Thursday, January 26, 2012

Ten blogs

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1. I spent most of today reading Stupidus Maximus. He is such a hoot. A day well spent for sure!

2. Chloe from My new life as a housewife is possibly my internet alter - ego.

3. Kendra from Our Little Almanac is an amazingly spirited blogger, and this picture of her daughter, Evelyn, still has my heart doing flip flops. Sigh! (I want a baby! No I don't!)

4. French Larkspur is a gorgeous, gorgeous, gorgeous space. Did I mention 'gorgeous'?

5. The folks from My Fudo are ingenious. Check this out... around the world in 260 weeks. One day, I;m gonna do this with 80 countries and I'm gonna call it 'Around the world in 80 plates'.

6. Songbook makes my heart sing... such a cute blog!

7. I love Syke Loves.

8. Jules from Chocolate and Babies is full of all things awesome! Plus, her baby boy is drool worthy. (I'm not sure if the usage of that term is appropriate in the context of a child, but still....)

9. 101 things I love is definitely one of the 101 things I love. Go Jo!

10. Mary from One Perfect Bite... that's who I wanna be when I  grow up.

Tuesday, January 24, 2012

On Beauty

"It was mid-December of 2005. I don’t know why he said it. I don’t know if a shadow had fallen across him, something appalling he saw out of the corner of his eye. I don’t know if it was just coincidence or intuition that prompted him, but about a week before my seemingly healthy 82-year-old husband suddenly died, he emerged from the kitchen ready to go to his office, his face clean-shaven, his eyes shining, smiling shyly, holding the copy of the Anthony Trollope book he was rereading, and said to me, "You have made me very happy. You know that you have made me a happy man." There I stood in my work outfit, blue jeans and a T-shirt. There I stood with my white hair and my wrinkles and the face I was born with, although now much creased by time, and I felt beautiful. 

"What?" I said. I wanted him to repeat the words. "You heard me," he said and put on his coat and drew his earmuffs out of his pocket. "Say it again," I said. He said it again. "You’ve made me happy." We had been married 39 years. We had held hands waiting in hospital corridors while a desperately ill child struggled to breathe and thankfully recovered. We had made financial mistakes together. We had spent hours out in fishing boats. We had raised the children and then second-guessed our choices. We had stood shoulder to shoulder at graduations and weddings and we were well-worn, but still I had made him happy, and I was proud and flushed with the warmth of his words. 

I know I looked beautiful that morning. Perhaps not to the young man holding his toddler in his arms who rode the elevator with me; perhaps not to the friend I met for lunch, a true believer in Botox; perhaps not to passersby on the street; but I knew it for a certainty. I was beautiful. 

I don’t believe that inner beauty is sufficient in this cruel world. That’s the pap one tells a child. I don’t believe that positive thinking improves your skin tone or that loving or being loved changes the shape of your nose or restores the thickness and color of hair, but I do know that there is a way of being beautiful, even as age takes its toll, that has something to do with the spirit filling with joy, something to do with the union with another human being, with the sense of having done well at something enormously important, like making happy a man who has made you happy often enough.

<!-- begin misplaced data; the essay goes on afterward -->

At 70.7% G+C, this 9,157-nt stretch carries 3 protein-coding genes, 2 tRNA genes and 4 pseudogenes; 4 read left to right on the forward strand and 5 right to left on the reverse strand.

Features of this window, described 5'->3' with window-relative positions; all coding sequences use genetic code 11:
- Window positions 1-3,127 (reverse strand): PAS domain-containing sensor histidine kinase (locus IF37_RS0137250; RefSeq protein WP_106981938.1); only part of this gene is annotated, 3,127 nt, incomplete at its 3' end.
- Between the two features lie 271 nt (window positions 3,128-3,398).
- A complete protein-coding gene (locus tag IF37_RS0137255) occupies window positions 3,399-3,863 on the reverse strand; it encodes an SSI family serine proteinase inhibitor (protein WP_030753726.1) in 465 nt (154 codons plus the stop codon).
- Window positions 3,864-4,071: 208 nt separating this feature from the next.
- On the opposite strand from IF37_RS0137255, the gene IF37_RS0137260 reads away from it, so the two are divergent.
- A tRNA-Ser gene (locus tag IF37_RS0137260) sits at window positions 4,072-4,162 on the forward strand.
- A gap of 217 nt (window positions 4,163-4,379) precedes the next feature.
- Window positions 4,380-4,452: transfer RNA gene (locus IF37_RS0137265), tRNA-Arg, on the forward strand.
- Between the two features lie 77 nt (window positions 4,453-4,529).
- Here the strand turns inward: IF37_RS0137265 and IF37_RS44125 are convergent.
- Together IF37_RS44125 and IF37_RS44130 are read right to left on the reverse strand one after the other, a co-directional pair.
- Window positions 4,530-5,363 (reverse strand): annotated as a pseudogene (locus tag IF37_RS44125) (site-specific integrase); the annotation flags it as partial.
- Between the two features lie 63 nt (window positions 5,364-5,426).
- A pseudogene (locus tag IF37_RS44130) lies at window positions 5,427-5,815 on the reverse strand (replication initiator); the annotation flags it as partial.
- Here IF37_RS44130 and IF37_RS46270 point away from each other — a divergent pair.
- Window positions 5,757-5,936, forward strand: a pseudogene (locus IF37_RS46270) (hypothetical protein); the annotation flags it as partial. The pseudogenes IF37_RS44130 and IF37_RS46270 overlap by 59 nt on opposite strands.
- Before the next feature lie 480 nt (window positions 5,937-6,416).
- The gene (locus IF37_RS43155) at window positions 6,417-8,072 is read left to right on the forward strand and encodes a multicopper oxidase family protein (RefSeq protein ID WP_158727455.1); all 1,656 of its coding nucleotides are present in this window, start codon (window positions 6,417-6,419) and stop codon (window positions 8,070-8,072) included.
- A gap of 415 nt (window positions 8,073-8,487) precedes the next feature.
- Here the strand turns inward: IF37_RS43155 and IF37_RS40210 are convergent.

Ten days after that morning conversation, my husband and I returned from a concert and dinner with friends and walked down our windy block toward our apartment house when suddenly he stumbled and fell and died within minutes. As I waited for the ambulance, I remembered his words, a beauty potion I would take with me into the rest of my life."

- Anne Roiphe

This is part of a series of  writings by 6 women called 'What makes me feel beautiful'. Find it here.

Monday, January 23, 2012

What the President said

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Wonder what he'd say about the world right now!

Also, like somebody commented, his hair does look pretty divided.

Hope you all had a lovely weekend. 


Friday, January 20, 2012

10 things that I need to learn from my boyfriend

1. He brushes his teeth for around 3 minutes everyday while I brush for 10 seconds and have 10 cavities every 4 months (not exaggerating!). Really, really need to work on this!

2. He plays the guitar; I play with my hair. We've promised to teach each other the other's skills though, so it's  cool.

3. He can eat fish without gagging due to the odour! This is one of the ten absolute must have superpowers if you ask me.

4. He comes up with very innovative names for me. Last week, he {kinda} turned around Bubblegum and started calling me Gigglebum. The best I can come up with is Hottie. {And Potty.}

5. He can burp at will! (On  second thought, I am pretty sure that this is a gender thing, one that I will never be able to accomplish. But what a weapon against enemies!)

6. He eats pretty much anything I cook for him. I, on the other hand, throw the food I make on myself at times 'coz it is so bad! The ability to eat bad food is sadly a skill that evades me, and it is one that I need to develop if I need to live with myself for the next 80 years! Otherwise, I might just kill myself, and it is not gonna be suicide. It's gonna be murder!

7. He is the most chilled out person I know. He is a-ok with everything. EVERYTHING. While sometimes, this bugs the bejeesus outta me because he comes across as like he doesn't care, I gotta appreciate the fact that of the gazillion fights that we have had, he probably started 5 of them. Of course, all the fights are because of him, because I am always right (you better believe it!), but he didn't start any of them. That counts for something.

8. He can drive without hitting things / people / puppies. Let's just say that I on the other hand, can't. Watch out, yo!

9. He can read maps. He can read maps like a pro! Spatial abilities evade me and I am envious, bitter and resentful of this.